Noises in the Blood constitutes the celebration of a ritual, embracing conciously the exotic stereotype towards a different culture. I look at the immediate differences between me and the subject, to be able to open a dialogue about the English Jamaican women and their manners within a shared context.
I propose to review the ideologies of equality intrinsic in modern western societies, to understand the noises as a rich and often unknown source of folklore and knowledge.
The Jamaican community in Great Britain maintain their tradition and identity living in a country that once enslaved and colonized their own. The specifities of local habits resist in a global society which trends to cultural homogenization. However, a wide scope of current technological breakthroughs make possible a fluid global communication that allows ties with their Jamaican origins to strengthen. There is a cultural network amongst the two countries which keeps jamaican folklore evolving within british society.
Within this context, Dancehall is a cultural space for music, lyrics, dance and fashion, with the authority of the native as a speaking subject. Influenced by african rythms, reggae culture and gangster american mannerisms among others, the dancehall emerges as a theatre in which both men and women perform their identities in a very spectacular way. Women in particular have the permission to abandon their roll as guardians of private and public morality to freely represent a flamboyant performance of their sexuality. Before the ritual, they prepare a radical transformation in their appearance, using ornaments, wigs and colorful provocative outfits as decorative elements. Whilst expressing great control over their bodies, they flaunt their voluptuosity with skilled pelvic movements.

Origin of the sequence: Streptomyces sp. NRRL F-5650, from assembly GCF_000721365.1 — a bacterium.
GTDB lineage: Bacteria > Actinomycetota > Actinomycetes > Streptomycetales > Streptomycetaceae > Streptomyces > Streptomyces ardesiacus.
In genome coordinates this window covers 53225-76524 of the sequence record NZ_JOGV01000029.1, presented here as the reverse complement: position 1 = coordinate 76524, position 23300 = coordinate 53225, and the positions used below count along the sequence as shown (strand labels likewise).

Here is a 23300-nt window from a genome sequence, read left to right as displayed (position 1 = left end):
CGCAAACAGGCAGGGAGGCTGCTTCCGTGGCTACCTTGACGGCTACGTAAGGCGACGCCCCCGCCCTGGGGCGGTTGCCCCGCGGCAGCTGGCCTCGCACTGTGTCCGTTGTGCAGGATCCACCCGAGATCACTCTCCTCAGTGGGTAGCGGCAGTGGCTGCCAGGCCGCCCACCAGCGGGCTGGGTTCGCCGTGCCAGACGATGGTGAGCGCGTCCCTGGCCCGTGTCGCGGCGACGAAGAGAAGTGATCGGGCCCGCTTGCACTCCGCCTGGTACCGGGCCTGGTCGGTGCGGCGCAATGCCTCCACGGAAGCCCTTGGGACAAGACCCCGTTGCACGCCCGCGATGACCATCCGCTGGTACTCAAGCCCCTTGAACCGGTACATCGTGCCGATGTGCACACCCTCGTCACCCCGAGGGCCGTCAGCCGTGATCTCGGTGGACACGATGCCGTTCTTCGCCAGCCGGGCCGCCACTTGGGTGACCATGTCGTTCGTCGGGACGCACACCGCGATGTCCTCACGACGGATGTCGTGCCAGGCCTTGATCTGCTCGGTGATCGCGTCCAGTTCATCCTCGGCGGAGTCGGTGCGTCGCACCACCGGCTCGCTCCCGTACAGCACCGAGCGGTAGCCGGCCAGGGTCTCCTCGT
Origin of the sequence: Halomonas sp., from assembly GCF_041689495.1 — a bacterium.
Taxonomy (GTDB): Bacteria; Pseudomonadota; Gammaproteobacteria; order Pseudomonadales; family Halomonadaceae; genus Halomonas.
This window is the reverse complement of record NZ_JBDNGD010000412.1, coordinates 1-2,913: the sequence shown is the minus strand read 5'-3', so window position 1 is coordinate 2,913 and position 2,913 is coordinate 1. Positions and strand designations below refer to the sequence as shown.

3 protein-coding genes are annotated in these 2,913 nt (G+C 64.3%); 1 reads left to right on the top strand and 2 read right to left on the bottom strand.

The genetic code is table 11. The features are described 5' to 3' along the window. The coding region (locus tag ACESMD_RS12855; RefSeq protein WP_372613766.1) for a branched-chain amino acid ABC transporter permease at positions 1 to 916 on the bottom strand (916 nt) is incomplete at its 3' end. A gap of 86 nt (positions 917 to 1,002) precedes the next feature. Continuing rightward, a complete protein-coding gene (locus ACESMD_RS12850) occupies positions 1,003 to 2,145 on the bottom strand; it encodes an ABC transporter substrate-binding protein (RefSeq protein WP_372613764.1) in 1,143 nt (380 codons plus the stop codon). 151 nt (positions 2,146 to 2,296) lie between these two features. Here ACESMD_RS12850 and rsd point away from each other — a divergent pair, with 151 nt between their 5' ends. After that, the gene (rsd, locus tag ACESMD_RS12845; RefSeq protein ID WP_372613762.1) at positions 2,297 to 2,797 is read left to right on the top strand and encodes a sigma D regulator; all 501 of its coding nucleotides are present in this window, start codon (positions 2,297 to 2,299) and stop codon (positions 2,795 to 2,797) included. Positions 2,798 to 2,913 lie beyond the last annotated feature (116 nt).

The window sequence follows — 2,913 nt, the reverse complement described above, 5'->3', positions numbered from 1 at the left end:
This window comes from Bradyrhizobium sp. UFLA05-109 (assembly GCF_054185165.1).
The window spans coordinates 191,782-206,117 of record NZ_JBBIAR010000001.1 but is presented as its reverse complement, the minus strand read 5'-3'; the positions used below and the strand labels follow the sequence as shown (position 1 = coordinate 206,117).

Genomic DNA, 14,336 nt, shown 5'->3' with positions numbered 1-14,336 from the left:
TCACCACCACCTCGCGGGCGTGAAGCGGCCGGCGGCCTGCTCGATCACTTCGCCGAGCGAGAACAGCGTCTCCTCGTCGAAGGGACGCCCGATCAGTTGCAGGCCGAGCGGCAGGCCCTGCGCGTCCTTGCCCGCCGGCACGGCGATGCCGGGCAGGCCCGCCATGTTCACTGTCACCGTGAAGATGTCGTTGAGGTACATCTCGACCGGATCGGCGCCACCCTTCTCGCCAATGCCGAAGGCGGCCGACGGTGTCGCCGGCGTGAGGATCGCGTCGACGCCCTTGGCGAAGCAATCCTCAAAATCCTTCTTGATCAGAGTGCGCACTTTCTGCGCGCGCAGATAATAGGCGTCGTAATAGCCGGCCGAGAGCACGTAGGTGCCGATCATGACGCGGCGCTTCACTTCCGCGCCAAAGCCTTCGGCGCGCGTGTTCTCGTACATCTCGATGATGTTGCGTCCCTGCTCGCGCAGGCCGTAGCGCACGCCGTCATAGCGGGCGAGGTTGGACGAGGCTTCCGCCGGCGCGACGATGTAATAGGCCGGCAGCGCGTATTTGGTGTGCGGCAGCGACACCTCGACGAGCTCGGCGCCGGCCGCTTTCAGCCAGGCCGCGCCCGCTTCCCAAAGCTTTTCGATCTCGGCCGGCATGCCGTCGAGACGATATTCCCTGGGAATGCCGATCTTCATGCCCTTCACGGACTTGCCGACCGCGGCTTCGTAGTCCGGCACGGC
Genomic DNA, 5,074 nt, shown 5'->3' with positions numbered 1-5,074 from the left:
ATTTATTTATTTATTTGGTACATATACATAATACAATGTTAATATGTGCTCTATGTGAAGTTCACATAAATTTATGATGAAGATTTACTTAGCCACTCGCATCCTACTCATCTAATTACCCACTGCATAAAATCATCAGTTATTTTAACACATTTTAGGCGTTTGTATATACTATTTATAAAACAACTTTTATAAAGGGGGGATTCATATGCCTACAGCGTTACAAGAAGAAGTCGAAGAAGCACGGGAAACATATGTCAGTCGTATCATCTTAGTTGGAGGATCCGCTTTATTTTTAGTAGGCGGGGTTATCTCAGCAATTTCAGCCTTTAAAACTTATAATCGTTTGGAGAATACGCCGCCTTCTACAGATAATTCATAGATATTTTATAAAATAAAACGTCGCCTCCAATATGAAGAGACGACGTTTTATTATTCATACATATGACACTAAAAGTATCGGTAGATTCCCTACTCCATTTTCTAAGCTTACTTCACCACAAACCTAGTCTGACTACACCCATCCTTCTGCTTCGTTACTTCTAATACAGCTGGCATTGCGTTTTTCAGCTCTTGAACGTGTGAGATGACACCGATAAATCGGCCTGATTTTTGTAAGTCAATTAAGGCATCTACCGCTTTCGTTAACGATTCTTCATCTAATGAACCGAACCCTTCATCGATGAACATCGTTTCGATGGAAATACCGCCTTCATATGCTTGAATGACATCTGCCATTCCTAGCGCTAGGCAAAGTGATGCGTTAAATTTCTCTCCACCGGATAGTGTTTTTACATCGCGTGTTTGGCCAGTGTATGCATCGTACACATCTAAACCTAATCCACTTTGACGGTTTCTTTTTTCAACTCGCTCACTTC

Judge Simon Bainbridge, Editorial Director at British Journal of Photography said: “Lua’s work intrigued me from the first picture. You are immediately confronted by this quite harsh aesthetic, and you’re not quite sure who or what you are looking at. In some pictures there’s a performance at play between subject and photographer, while in others, a sense that the photographer is observing, not staging. And all this peppered with images of exotic plants. You understand that they are all related, but how?
Not everything made sense, but I found I was excited by it anyway. The pictures are charged. I responded to the energy of the photographs; the attention to detail, the sense that something was being documented. Yet there was clearly a collaboration going on between the photographer and these powerful women and the occasional flash of passive looking men. It’s an invite into a world where the usual rules and codes don’t apply. Yet it’s in no sense otherworldly. Every element is familiar, even if the whole is surreal.
Her statement confirmed what I began to figure – that they related to dancehall culture. And yet they are far from the usual record of a scene. Her preoccupation with ideas about diaspora, the exotic, cultural assimilation and resistance, all come through in this heady stew of images.”